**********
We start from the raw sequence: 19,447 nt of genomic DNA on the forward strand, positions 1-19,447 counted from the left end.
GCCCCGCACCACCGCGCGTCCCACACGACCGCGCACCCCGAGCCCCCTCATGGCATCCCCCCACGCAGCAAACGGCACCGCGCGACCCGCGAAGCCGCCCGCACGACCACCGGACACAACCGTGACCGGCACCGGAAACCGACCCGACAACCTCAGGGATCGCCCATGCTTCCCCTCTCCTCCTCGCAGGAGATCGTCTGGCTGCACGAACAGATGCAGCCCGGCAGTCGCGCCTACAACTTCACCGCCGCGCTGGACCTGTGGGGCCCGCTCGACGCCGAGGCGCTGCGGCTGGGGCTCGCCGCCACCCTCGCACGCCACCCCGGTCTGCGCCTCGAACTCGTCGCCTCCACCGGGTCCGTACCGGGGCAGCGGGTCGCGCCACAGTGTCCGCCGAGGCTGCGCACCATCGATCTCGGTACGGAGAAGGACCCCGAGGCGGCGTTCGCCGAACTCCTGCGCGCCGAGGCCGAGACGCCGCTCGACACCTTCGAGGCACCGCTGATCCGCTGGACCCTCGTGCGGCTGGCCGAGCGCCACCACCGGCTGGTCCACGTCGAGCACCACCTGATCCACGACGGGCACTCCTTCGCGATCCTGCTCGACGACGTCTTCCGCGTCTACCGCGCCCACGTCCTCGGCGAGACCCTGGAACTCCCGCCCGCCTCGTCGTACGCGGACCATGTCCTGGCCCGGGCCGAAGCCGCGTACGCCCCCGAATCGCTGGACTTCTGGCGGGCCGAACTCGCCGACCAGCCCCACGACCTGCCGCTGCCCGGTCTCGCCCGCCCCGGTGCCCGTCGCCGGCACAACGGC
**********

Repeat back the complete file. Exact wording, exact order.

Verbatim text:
We start from the raw sequence: 19,447 nt of genomic DNA on the forward strand, positions 1-19,447 counted from the left end.
GCCCCGCACCACCGCGCGTCCCACACGACCGCGCACCCCGAGCCCCCTCATGGCATCCCCCCACGCAGCAAACGGCACCGCGCGACCCGCGAAGCCGCCCGCACGACCACCGGACACAACCGTGACCGGCACCGGAAACCGACCCGACAACCTCAGGGATCGCCCATGCTTCCCCTCTCCTCCTCGCAGGAGATCGTCTGGCTGCACGAACAGATGCAGCCCGGCAGTCGCGCCTACAACTTCACCGCCGCGCTGGACCTGTGGGGCCCGCTCGACGCCGAGGCGCTGCGGCTGGGGCTCGCCGCCACCCTCGCACGCCACCCCGGTCTGCGCCTCGAACTCGTCGCCTCCACCGGGTCCGTACCGGGGCAGCGGGTCGCGCCACAGTGTCCGCCGAGGCTGCGCACCATCGATCTCGGTACGGAGAAGGACCCCGAGGCGGCGTTCGCCGAACTCCTGCGCGCCGAGGCCGAGACGCCGCTCGACACCTTCGAGGCACCGCTGATCCGCTGGACCCTCGTGCGGCTGGCCGAGCGCCACCACCGGCTGGTCCACGTCGAGCACCACCTGATCCACGACGGGCACTCCTTCGCGATCCTGCTCGACGACGTCTTCCGCGTCTACCGCGCCCACGTCCTCGGCGAGACCCTGGAACTCCCGCCCGCCTCGTCGTACGCGGACCATGTCCTGGCCCGGGCCGAAGCCGCGTACGCCCCCGAATCGCTGGACTTCTGGCGGGCCGAACTCGCCGACCAGCCCCACGACCTGCCGCTGCCCGGTCTCGCCCGCCCCGGTGCCCGTCGCCGGCACAACGGC